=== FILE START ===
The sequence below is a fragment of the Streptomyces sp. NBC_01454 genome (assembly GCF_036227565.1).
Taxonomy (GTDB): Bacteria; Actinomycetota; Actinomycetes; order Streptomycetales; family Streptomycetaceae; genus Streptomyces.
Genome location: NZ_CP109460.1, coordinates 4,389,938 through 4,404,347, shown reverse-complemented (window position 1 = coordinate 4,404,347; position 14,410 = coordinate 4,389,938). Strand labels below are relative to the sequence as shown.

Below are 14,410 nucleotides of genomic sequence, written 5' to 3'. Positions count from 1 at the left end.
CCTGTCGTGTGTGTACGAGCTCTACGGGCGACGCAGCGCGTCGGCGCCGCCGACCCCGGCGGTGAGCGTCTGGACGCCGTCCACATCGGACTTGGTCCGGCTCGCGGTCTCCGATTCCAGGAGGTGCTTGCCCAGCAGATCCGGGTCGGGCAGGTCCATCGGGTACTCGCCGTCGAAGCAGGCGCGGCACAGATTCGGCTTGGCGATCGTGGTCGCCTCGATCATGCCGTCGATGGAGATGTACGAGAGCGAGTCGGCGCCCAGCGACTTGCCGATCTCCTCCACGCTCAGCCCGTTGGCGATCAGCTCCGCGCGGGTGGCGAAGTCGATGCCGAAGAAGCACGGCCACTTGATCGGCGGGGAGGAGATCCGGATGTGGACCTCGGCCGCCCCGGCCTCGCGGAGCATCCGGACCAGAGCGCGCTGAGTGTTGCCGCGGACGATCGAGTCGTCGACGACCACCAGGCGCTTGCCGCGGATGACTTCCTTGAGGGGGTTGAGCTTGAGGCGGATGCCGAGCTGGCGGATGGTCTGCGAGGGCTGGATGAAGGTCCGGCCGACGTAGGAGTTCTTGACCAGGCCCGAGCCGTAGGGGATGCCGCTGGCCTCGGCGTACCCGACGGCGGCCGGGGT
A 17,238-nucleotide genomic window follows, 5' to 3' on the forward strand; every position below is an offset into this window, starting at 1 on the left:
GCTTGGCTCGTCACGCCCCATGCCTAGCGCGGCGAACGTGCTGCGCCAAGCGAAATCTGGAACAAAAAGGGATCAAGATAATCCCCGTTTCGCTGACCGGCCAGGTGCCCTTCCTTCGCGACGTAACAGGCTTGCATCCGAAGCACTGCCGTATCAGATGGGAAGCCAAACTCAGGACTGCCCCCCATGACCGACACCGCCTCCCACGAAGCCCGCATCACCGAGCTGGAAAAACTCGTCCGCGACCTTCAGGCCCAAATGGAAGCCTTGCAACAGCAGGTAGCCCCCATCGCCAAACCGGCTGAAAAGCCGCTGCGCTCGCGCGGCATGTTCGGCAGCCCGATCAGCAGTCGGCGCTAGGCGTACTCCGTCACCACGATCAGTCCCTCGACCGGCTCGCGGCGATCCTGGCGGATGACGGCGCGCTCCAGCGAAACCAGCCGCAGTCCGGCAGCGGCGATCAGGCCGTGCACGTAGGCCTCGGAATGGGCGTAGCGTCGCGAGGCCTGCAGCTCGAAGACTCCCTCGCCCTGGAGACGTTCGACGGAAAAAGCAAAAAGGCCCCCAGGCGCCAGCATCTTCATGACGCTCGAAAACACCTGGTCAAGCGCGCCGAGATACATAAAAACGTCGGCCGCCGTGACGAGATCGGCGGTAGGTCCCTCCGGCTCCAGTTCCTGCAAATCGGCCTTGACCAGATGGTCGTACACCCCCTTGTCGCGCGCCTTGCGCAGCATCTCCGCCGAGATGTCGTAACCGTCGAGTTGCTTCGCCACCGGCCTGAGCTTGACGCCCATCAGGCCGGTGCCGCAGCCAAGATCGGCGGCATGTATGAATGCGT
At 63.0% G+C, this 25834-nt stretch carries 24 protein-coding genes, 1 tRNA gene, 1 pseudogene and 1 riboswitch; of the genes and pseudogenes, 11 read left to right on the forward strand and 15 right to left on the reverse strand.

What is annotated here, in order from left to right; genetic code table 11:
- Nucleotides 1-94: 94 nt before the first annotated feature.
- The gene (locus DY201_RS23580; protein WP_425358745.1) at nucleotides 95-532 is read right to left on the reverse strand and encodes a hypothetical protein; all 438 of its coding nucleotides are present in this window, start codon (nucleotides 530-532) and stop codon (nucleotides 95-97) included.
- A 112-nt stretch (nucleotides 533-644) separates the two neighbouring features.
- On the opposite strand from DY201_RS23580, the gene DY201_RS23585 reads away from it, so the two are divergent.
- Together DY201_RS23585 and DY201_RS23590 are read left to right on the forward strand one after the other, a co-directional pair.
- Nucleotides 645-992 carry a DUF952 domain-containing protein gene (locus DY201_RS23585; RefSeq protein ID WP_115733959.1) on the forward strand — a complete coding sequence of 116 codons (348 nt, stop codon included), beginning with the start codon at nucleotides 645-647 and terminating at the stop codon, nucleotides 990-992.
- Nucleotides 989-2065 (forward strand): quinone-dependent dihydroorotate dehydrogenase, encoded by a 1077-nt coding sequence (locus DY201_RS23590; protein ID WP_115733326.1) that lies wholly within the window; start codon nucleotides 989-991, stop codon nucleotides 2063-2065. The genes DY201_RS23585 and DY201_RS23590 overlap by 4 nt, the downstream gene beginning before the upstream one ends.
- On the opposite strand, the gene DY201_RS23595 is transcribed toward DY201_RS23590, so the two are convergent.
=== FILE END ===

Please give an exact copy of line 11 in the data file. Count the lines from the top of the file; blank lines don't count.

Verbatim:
- The gene (locus DY201_RS23580; protein WP_425358745.1) at nucleotides 95-532 is read right to left on the reverse strand and encodes a hypothetical protein; all 438 of its coding nucleotides are present in this window, start codon (nucleotides 530-532) and stop codon (nucleotides 95-97) included.